On September 10, 2015, a satellite named WorldView-3 was whisking on its regular path from pole to pole, locked in orbit 400 miles above the eastern Pacific Ocean.
WorldView-3 is one of the most advanced privately owned Earth-observing satellites in use. It’s owned and operated by DigitalGlobe, a corporation that supplies imagery to the U.S. National Geospatial-Intelligence Agency and Google Maps. If you’ve seen an orbital view of the planet that showed streets and buildings, it’s likely you were looking at an image captured by WorldView-3 or another DigitalGlobe satellite.
On that late summer day, though, WorldView-3 followed an unusual path. In the late morning, as it passed over the Pacific, it turned back and looked at the continent to the east. Gazing over Los Angeles; the Mojave desert; the Grand Canyon; and the southern tip of Utah, it captured an image of Colorado.
Here is that image, which has never previously been released to the public. I give a detailed breakdown of the image below, but first I recommend you make it full-screen and play around with it:
Since most satellite images are taken looking directly down, few satellite images give this sense of the landscape. Whereas Google Maps is flat and map-like, this shows a planetary surface where hundreds of thousands of people live. Mountains and terrain—the American Rockies—jut up and obscure the land. Canyons disfigure it.
And in the image’s far-north corner, nearly all of metropolitan Denver can be seen:
As can Denver International Airport:
This image was taken by an unusual method. WorldView-3 turned around and looked across the surface of Earth to take it, a technique I’ve heard described as “looking through its legs.” DigitalGlobe has previously used this technique to photograph Mount Fuji from 1,500 miles away. And earlier this year, it also took a much-lauded oblique image of Nepal soon after the devastating series of earthquakes that struck that country. (I wrote about that photo—and the larger humanitarian effort that used it—in May.)
These are beautiful and useful images. But it is important to remember that these Earth pictures are not only used for humanitarianism and art, but for intelligence-gathering and war. Such themes have long been intertwined when it comes to pictures of our common home. The first photograph of Earth from space, after all, was taken of a region not far from Colorado—and it was captured by a re-purposed V-2 missile.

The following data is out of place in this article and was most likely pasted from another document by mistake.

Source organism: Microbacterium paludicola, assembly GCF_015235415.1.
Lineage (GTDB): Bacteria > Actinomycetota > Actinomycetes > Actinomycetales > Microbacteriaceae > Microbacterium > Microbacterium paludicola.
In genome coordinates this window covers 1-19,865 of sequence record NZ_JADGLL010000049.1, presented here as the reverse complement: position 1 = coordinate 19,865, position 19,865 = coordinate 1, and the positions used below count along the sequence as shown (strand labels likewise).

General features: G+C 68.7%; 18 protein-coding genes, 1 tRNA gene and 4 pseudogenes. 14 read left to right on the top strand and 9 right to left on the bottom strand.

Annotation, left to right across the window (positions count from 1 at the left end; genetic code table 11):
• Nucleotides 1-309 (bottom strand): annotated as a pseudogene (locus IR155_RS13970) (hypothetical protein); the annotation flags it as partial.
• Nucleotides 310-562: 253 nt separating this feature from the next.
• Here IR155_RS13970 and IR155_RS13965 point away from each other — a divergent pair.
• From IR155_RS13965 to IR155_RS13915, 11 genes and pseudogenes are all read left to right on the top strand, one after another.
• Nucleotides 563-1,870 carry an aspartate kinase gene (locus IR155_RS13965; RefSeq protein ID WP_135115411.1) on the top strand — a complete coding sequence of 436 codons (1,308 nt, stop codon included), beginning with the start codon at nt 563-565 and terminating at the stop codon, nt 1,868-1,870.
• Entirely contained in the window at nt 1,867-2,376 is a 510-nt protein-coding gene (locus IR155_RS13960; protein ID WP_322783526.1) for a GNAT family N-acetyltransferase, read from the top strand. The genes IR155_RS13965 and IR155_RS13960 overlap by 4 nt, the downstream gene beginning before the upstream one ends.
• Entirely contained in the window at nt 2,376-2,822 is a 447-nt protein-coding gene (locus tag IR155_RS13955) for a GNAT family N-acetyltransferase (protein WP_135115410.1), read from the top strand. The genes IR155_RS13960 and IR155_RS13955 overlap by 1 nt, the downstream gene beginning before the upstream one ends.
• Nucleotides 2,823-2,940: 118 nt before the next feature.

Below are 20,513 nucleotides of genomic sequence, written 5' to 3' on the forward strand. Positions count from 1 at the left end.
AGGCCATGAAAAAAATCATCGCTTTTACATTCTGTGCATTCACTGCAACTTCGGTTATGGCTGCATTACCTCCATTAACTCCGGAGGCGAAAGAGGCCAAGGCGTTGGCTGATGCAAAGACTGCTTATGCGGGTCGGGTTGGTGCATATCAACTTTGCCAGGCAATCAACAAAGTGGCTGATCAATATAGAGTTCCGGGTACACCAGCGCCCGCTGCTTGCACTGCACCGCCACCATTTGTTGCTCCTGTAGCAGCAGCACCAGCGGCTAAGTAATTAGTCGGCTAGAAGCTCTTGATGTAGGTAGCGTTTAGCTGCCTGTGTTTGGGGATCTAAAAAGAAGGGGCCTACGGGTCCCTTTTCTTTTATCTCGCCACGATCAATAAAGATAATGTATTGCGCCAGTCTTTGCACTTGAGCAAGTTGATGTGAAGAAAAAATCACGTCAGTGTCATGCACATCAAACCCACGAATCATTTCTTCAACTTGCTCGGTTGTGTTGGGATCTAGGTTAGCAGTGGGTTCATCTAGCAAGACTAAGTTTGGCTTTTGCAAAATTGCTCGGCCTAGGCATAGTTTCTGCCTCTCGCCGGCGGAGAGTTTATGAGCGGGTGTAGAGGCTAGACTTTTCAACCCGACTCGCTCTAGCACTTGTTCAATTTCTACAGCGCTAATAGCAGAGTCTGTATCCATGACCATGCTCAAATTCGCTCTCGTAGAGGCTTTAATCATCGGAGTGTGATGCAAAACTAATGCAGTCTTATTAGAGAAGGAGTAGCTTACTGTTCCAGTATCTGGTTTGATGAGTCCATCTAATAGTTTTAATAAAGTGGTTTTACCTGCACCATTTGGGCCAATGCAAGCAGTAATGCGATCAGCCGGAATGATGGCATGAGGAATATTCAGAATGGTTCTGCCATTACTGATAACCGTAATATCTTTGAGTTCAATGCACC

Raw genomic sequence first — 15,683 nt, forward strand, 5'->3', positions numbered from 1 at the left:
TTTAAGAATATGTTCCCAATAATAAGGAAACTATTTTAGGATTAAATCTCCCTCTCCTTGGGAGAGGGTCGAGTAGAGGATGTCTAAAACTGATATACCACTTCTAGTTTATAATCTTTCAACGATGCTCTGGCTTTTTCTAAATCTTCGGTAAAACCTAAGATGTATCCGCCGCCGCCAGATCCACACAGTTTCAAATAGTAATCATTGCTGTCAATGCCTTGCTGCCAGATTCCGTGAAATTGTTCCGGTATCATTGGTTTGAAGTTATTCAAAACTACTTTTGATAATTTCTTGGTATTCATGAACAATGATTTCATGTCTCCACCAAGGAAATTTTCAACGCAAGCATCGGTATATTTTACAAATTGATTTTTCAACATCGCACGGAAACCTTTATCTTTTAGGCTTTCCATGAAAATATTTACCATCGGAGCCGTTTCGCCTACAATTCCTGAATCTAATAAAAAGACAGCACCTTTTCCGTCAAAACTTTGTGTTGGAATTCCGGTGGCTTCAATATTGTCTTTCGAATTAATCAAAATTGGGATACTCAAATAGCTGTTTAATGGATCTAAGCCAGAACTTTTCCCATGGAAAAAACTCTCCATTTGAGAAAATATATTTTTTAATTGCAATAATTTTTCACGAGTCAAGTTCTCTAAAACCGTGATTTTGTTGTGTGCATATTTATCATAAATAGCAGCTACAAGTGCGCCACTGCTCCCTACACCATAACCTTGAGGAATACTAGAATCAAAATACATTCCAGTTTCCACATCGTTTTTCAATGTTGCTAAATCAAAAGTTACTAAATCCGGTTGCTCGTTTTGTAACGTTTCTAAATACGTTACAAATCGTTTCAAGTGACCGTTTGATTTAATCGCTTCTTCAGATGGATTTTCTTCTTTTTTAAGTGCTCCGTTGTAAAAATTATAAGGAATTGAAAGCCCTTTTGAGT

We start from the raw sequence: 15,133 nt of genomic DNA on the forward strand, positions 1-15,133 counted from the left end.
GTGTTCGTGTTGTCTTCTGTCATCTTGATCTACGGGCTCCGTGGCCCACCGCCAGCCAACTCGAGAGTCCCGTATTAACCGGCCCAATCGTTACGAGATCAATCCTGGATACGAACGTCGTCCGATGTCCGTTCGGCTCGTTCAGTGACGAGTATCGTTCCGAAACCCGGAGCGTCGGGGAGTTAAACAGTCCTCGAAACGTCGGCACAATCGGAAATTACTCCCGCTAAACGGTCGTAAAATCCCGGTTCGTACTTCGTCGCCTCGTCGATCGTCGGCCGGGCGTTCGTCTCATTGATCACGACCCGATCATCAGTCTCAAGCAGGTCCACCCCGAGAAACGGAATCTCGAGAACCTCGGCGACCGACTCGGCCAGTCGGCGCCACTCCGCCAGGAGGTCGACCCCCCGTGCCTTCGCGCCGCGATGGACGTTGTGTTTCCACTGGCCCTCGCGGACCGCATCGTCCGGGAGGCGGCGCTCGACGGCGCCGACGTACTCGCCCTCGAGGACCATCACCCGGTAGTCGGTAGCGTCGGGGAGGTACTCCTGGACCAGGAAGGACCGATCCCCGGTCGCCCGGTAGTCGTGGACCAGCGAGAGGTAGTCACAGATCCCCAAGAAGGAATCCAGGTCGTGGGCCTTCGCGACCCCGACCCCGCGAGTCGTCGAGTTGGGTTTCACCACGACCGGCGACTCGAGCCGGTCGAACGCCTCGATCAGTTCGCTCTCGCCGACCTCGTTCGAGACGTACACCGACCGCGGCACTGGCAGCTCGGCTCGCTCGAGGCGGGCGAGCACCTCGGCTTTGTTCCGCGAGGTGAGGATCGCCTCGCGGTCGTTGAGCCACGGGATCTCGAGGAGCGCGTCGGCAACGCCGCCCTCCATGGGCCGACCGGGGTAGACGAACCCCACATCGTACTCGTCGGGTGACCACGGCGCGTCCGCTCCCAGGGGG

I asked Kevin Bullock, a product specialist at DigitalGlobe, to tell me more about how this photo was made. With some editing for brevity, he told me:
Before I worked at DigitalGlobe, I thought all satellites just sort of hung around up in space, and were communications or stationary, just sitting there. Like the ISS, just on its orbit.
And when I joined DigitalGlobe, they said, oh no we actually have space-vehicle operators who fly our satellites 24/7. Meaning, our satellites are very maneuverable and they’re always moving around up in space. They’re on a fixed orbit, but they’re always looking in different directions.
It’s kind of like the Mars rover, where we’ll send a command to a satellite and 10 minutes later it will complete the operation, but we can never see it completing the operation. There’s this high level of trust that we have all the systems and everything’s communicating. It’s not like a remote-control airplane, where if you tell it to roll or land, you can actually see it land. We’re communicating with it, and then sometime later, it’s actually doing it way up in space. We have no knowledge of it doing it other than little bits of metadata it’s sending back to us, saying like “yeah, I hear you, I’m doing it,” that kind of thing.
What our satellites are doing is they’re actually taking a scan of the Earth. We have an array of detectors. People sometimes call it a push broom. We’re sweeping across the Earth’s surface, taking a scan of the surface of the Earth—it’s not a snapshot. It’s not a frame.
That sounds simple enough, but when you think of the satellite orbiting at 17,000 miles per hour, 400 miles up in space, and think of the fact that the Earth is rotating at 16,000 miles per hour, the Earth is actually moving underneath our scan. We have to be super precise in all of our measurements to turn the image into something useful, otherwise it’s junk.
Onboard our satellite, we have GPS, we have star trackers. We have two cameras pointed back at the stars. The stars make great positioning data points. We look at the stars and we can tell where our satellite is; and then we have an I.M.U., that measures our inertia, how the satellite’s moving; and then we have these massive gyroscopes, which use angular momentum to point the satellite.
We were over the Indian Ocean, looking back at Nepal. That image helped with humanitarian response.
To do this Colorado image, it’s such a high oblique. If you were sitting in Colorado, and were able to see our satellite, it was eight degrees off the horizon. Which is really low, right? When the sun gets that low, it starts looking different and turning different colors. And we can’t actually program that into our satellite because the optics are so much different than what the typical operation is. We actually program the satellite to look at stars which are behind the field of view and behind the Earth, so to speak. So we’re looking at stars that aren’t actually visible from where the satellite’s position is, and the Earth gets in the way, and that’s how we capture the image.
We were trying to look at something that was not physically visible from where the satellite was, but that’s how we, not tricked, but programmed our satellite to collect the image of Colorado.
We “drove” thousands of miles to find these beautiful, remote places.
*This article originally identified the town of Leadville, Colorado, as Crested Butte. We regret the error.